Photo courtesy :

Sunday night, I was coming back from my home town. I got a window seat without even asking for it. Summer has started, you need to specifically ask for the window seat, otherwise you may have to sweat out. :).

When the bus goes through the villages and remote areas( where there is no light pollution ) you get a wonderfull view of teh sky, which is not possible in Chennai :(. Was looking at the stars and the different contellations.

When I saw the Big dipper( Shapta Rishi Mandalam – image above ) in the North Sky, I remembered the customs in some marriages, where the groom shows the “Arundhati” in the North direction. I wonder if they really know the significance of that.

As per mythology(history ??) : Arundhathi is the wife of Rishi Vasishtha.Arundhati was a model wife.She loved and served her husband Vasishtha with all her heart.

Vasishtha is the second star in that constellation. If you look at it in a clear sky you find another start close to it. She is Arundhati. The interesting fact is, these are the most famous and easiest of all double stars ( named Mizor and Alcor ). They both orbit the same center of mass of theirs, and they travel through the cosmos together. Somehow, our people should have known this fact, when they started this custom of showing the Arundhati star.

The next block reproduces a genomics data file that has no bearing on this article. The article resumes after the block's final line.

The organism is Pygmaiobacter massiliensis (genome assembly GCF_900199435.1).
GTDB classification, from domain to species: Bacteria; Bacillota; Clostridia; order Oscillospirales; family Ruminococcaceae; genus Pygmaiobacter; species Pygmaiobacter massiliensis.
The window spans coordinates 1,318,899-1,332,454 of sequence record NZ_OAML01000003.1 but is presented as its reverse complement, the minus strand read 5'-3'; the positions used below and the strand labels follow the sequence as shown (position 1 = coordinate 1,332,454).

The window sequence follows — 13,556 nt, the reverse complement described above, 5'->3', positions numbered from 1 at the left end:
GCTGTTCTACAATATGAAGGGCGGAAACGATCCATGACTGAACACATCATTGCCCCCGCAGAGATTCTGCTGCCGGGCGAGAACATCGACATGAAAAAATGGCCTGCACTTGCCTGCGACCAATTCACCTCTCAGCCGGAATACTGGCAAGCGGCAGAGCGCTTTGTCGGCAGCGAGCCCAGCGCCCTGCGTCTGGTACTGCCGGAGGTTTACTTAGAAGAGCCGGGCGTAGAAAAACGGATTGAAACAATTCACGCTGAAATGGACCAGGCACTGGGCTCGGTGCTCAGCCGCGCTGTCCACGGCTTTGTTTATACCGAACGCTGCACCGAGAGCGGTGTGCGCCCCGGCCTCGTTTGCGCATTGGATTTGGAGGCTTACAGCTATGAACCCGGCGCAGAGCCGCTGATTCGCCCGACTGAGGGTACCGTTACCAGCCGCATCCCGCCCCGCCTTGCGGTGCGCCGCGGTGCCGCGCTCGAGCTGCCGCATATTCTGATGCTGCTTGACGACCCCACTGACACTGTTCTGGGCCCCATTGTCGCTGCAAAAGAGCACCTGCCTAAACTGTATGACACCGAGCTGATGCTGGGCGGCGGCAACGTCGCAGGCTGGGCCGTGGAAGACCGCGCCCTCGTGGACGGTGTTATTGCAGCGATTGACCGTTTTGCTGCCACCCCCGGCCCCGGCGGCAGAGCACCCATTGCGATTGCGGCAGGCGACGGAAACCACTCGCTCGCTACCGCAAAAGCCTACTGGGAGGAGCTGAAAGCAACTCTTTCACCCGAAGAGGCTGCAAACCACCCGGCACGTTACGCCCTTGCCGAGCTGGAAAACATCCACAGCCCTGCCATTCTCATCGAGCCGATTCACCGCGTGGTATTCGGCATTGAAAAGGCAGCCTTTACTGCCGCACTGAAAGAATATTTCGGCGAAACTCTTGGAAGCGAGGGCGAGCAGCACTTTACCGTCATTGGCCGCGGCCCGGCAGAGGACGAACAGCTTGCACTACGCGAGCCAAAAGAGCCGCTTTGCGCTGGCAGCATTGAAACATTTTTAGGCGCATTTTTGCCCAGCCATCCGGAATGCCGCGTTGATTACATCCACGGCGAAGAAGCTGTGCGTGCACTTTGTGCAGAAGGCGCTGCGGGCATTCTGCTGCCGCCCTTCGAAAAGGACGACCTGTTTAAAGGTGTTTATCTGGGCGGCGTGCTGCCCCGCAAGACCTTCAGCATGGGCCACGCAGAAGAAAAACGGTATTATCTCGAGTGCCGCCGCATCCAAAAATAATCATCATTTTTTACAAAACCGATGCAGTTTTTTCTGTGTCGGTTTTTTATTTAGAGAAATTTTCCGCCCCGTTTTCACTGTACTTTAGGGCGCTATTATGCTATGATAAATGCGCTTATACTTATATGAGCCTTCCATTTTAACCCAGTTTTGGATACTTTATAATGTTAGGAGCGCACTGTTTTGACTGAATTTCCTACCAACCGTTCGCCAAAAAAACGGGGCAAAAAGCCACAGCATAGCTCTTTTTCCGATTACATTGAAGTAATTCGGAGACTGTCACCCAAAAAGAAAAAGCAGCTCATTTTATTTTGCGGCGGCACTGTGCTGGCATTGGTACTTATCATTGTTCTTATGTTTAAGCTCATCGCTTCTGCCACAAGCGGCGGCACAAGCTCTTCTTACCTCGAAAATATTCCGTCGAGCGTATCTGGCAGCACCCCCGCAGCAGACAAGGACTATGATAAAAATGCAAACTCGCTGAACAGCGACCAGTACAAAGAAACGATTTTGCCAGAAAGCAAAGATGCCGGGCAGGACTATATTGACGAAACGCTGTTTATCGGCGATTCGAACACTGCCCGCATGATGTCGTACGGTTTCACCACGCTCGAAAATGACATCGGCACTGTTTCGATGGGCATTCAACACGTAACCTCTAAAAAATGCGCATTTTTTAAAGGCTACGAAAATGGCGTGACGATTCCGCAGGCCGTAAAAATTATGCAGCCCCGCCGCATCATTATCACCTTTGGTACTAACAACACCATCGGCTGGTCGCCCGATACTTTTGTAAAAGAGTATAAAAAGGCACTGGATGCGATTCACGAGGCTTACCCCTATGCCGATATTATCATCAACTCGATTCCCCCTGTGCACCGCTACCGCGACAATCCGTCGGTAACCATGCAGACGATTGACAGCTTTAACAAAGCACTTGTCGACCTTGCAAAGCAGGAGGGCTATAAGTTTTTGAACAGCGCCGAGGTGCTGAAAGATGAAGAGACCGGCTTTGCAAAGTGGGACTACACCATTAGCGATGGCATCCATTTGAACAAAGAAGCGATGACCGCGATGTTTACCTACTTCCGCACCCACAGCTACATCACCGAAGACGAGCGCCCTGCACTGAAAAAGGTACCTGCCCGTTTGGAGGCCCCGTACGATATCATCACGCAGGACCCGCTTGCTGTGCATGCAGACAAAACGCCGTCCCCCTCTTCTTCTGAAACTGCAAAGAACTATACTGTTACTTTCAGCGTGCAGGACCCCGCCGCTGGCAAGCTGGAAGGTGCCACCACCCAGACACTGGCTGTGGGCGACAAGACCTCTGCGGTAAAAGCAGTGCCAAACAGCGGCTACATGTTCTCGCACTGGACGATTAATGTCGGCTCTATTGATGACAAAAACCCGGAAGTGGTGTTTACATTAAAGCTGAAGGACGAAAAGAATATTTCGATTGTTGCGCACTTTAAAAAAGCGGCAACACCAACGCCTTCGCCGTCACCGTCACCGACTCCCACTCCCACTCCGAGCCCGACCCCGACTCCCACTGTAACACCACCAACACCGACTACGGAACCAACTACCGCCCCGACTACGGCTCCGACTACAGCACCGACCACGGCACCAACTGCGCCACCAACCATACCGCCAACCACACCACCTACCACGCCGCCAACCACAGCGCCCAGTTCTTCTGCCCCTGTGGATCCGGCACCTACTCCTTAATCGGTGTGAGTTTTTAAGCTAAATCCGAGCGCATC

You can test you eye power by tring to spot Arundhati. It shouldn’t be a tough task to find Big Dipper in North direction. Otherwise you need to use a telescope.

Anyway, that’s not the end. I learned some other interesting fact recently :
Point your telescope at them and ask yourself, “Am I able to split these two stars when focused?”. Don’t be stunned if you see another dim third star.You are seeing an additional companion to Mizor(Vasishtha)…three stars, which are physically related, thus being a trinary.

What does the third star signify…?? Did our people knew a thrid start exist at all, when they started this custom??

Is it the……

“The love that lasts longest is the love that is never returned.”
– William Somerset Maugham